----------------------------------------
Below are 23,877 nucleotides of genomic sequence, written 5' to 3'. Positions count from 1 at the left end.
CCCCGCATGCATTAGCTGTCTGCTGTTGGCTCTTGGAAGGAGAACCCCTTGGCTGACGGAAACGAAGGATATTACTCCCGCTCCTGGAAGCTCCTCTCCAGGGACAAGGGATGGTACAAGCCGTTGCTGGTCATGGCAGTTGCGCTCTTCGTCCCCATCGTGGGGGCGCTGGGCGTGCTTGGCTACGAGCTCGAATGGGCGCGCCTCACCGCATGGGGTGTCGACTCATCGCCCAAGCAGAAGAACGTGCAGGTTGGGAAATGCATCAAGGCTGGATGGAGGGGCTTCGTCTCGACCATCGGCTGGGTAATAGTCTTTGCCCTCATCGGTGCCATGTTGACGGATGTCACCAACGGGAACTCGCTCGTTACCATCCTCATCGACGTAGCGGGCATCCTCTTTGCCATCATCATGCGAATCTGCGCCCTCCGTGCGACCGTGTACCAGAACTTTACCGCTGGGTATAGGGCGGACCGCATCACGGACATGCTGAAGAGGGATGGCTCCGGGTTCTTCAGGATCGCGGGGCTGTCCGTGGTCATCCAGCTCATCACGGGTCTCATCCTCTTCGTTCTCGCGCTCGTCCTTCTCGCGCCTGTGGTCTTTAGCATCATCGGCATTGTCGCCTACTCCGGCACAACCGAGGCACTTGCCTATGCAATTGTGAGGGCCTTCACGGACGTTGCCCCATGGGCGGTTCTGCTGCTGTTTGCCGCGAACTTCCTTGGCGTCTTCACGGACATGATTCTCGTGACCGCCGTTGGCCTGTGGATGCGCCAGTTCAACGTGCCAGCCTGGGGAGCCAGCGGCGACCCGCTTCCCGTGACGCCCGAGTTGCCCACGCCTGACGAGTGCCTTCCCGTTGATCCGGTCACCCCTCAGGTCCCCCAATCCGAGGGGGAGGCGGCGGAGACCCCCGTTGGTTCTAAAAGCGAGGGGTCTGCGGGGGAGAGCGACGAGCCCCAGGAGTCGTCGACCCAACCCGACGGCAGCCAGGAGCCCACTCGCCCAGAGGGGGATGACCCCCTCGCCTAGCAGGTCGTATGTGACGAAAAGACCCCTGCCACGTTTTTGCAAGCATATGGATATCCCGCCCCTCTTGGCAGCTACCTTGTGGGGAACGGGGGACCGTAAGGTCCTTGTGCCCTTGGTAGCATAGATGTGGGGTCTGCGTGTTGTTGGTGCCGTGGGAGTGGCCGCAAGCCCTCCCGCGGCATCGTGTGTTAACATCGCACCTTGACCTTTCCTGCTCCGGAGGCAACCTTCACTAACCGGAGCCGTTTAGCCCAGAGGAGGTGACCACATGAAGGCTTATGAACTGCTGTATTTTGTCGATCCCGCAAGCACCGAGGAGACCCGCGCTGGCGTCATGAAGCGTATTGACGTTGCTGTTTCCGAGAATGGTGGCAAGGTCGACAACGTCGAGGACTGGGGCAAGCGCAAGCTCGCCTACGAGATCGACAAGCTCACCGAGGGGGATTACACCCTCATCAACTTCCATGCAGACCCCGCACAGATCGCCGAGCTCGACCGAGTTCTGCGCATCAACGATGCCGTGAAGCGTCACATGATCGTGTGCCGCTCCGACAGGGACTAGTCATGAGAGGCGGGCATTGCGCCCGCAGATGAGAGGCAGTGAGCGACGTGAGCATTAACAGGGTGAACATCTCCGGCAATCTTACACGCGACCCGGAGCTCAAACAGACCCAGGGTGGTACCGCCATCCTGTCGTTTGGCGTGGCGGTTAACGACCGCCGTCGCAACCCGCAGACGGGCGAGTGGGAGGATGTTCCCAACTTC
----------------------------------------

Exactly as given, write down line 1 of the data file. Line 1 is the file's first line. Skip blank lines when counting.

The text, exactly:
Below are 23,877 nucleotides of genomic sequence, written 5' to 3'. Positions count from 1 at the left end.